How many times as a child did you hear or experience a parent, teacher, coach, or any adult say “watch your mouth” when something slipped out that wasn’t “acceptable” to them.
In some situations, like the scene from “A Christmas Story,” the young boy utters something forbidden and the scene jumps to him sitting in the bathroom with a bar of soap in his mouth.
While things have changed and we’ve found alternative methods for correcting behavior, it is still a struggle for many to “watch your mouth.”
Now, I may have been leading you to jump ahead and assume this post is about what “others” say and how to correct “others” behavior or use of inappropriate language and words.
This post is about the words and language we tell ourselves and the impact that it has on our own self-agency, self-esteem, and self-confidence.
Similar to the young man that uttered the forbidden word, during some or many stages of our own life path, we’ve encountered external sources that have taught us, modeled for us, or directed words, language, and behavior towards us that have found a place in our memory database. It lives in us…
As a natural process we will then try to make sense of that information and begin to use it at a later time as we come to believe it should be used - regardless if we truly understand the impact the words, language, and behavior have on our self, others, or the situation.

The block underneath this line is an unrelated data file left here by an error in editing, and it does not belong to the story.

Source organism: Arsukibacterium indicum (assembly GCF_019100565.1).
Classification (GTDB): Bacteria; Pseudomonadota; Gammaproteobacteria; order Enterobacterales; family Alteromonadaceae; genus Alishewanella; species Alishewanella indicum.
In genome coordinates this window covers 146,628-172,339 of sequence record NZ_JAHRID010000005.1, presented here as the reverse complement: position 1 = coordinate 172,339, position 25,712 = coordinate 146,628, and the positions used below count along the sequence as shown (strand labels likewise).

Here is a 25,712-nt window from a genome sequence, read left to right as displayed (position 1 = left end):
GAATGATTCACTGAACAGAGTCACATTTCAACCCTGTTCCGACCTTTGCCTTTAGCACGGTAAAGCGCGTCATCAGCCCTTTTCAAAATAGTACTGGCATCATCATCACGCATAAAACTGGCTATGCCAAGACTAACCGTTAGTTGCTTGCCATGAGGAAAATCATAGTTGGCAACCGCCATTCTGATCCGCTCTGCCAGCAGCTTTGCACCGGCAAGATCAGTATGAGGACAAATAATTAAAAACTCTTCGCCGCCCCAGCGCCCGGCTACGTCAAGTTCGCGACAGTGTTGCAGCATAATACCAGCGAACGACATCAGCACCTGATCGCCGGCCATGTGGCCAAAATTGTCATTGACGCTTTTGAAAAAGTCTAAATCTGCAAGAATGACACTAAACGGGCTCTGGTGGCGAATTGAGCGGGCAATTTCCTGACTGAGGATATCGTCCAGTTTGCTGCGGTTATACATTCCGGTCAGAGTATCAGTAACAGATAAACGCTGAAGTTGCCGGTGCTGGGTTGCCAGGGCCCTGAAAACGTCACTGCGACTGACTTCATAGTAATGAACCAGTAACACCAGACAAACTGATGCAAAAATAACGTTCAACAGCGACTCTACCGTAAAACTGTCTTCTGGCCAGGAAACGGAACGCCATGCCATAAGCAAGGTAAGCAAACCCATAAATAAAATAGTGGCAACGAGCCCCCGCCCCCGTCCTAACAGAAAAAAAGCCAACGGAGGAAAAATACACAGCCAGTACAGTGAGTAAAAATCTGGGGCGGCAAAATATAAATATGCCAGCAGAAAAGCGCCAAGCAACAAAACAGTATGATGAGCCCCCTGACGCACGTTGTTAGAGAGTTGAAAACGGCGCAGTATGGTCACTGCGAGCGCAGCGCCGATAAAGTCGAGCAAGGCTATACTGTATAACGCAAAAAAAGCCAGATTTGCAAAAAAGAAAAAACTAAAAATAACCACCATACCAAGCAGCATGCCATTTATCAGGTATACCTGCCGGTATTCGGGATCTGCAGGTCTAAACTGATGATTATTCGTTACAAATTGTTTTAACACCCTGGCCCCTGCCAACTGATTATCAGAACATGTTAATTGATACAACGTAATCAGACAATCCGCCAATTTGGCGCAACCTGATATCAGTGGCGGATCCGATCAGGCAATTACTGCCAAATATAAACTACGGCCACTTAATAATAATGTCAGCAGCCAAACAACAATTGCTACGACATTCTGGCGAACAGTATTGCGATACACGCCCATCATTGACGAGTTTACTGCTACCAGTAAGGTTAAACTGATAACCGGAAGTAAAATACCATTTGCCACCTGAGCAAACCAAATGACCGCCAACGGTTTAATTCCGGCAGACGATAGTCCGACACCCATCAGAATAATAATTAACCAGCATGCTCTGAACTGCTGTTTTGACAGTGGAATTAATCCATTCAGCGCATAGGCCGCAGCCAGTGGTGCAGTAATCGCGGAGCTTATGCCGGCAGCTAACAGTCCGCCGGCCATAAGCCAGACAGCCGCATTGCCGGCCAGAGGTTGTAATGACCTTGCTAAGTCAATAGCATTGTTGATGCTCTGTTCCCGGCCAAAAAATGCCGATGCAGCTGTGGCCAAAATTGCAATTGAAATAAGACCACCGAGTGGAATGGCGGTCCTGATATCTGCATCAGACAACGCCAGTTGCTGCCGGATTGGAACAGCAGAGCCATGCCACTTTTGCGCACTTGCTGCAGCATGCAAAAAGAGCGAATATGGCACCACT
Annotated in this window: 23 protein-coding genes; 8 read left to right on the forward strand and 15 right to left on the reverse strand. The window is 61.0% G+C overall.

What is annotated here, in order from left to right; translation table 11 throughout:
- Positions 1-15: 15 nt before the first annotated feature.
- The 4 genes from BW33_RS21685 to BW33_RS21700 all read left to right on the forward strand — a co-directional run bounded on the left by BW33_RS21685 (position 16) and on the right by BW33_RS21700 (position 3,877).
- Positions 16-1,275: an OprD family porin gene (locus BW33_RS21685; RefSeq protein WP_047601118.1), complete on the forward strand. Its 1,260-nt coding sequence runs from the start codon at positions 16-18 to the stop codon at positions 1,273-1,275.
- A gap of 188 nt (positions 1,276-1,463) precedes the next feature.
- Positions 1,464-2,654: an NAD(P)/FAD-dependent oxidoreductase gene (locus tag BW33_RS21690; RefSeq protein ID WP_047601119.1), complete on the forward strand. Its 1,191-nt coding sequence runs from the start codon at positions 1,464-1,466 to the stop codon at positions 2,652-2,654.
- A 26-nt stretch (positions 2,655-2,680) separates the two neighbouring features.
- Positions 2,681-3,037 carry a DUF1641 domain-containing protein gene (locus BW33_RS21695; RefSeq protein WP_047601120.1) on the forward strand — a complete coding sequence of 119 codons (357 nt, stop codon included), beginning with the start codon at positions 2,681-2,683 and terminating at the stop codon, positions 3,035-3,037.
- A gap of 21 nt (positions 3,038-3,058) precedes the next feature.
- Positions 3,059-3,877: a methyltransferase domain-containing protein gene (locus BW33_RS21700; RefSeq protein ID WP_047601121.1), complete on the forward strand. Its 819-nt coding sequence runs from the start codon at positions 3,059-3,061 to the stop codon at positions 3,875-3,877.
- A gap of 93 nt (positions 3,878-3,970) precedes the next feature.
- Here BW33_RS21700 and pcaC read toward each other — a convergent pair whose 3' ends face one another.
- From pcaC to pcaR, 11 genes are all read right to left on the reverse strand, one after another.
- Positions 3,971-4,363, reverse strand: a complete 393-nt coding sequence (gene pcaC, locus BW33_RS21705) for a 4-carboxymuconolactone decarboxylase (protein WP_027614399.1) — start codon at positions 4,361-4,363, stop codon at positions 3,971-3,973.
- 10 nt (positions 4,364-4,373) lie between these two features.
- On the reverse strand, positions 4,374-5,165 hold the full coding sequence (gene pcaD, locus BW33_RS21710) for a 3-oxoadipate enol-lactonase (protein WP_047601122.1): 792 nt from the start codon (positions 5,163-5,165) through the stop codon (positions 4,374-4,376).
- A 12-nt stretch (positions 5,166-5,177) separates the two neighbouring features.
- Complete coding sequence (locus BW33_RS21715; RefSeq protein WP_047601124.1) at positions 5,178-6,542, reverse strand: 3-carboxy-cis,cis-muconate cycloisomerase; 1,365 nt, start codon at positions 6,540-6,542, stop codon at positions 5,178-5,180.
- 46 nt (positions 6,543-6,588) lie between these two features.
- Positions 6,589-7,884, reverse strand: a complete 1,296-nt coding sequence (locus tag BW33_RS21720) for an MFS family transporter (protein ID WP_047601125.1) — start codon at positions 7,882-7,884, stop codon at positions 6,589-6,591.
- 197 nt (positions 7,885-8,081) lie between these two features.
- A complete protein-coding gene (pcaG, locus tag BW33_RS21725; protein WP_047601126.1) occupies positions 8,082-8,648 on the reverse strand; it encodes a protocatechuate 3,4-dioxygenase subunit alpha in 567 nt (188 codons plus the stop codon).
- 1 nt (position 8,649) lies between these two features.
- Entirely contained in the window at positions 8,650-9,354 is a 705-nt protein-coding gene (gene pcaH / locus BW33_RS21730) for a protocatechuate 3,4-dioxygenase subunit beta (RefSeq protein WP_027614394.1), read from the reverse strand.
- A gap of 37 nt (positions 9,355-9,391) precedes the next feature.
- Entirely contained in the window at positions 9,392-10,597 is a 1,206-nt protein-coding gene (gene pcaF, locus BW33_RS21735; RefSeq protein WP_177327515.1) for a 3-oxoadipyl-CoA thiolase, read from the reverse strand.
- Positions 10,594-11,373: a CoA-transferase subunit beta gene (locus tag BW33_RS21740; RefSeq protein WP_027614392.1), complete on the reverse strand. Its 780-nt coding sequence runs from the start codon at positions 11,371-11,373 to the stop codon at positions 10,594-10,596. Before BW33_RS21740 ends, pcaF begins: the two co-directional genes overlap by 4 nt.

Whatever the results yield - what’s important to grasp is that words, language, and behavior DO matter. To the people we interact with and the situations we navigate. Most importantly, it especially matters to us, as individuals.
Three areas to notice how our words effect our thoughts, feelings, and behavior include:
A belief that we can have an impact on the events taking place in our life.
A belief grounded in our personal self-worth. A belief that we are deserving of self-love and love from others.
Incorporates both a belief based on past performance/experience and a belief in our personal ability to do whatever the activity may be.
The first step in this process is to Watch Your Mouth and notice what you are saying to others and especially to yourself. Once you have gathered enough evidence – you may be surprised what you are saying and how it is impacting your overall thoughts, feelings, and behavior.
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